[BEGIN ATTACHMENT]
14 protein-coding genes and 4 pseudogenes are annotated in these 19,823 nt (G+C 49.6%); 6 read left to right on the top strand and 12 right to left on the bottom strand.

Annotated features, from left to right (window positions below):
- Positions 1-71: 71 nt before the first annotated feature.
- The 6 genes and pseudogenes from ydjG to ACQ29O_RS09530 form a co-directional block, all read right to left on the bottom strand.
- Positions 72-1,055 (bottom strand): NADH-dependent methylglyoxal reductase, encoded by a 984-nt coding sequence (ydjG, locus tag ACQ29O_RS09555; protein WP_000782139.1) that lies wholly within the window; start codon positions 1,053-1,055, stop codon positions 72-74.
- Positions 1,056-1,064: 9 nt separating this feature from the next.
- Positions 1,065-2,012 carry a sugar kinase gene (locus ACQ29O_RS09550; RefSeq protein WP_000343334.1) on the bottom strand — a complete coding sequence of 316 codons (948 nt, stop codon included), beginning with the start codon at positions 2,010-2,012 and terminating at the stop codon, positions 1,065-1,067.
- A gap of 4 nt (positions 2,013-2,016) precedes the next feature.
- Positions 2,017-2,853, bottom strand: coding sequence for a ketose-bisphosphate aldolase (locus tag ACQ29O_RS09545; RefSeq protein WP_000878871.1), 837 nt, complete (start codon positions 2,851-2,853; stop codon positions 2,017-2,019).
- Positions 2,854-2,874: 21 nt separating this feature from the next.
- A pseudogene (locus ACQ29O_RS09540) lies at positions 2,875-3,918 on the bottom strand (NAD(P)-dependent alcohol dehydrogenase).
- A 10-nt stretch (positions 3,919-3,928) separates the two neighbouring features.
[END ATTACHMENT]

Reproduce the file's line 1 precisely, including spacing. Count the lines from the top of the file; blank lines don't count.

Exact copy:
14 protein-coding genes and 4 pseudogenes are annotated in these 19,823 nt (G+C 49.6%); 6 read left to right on the top strand and 12 right to left on the bottom strand.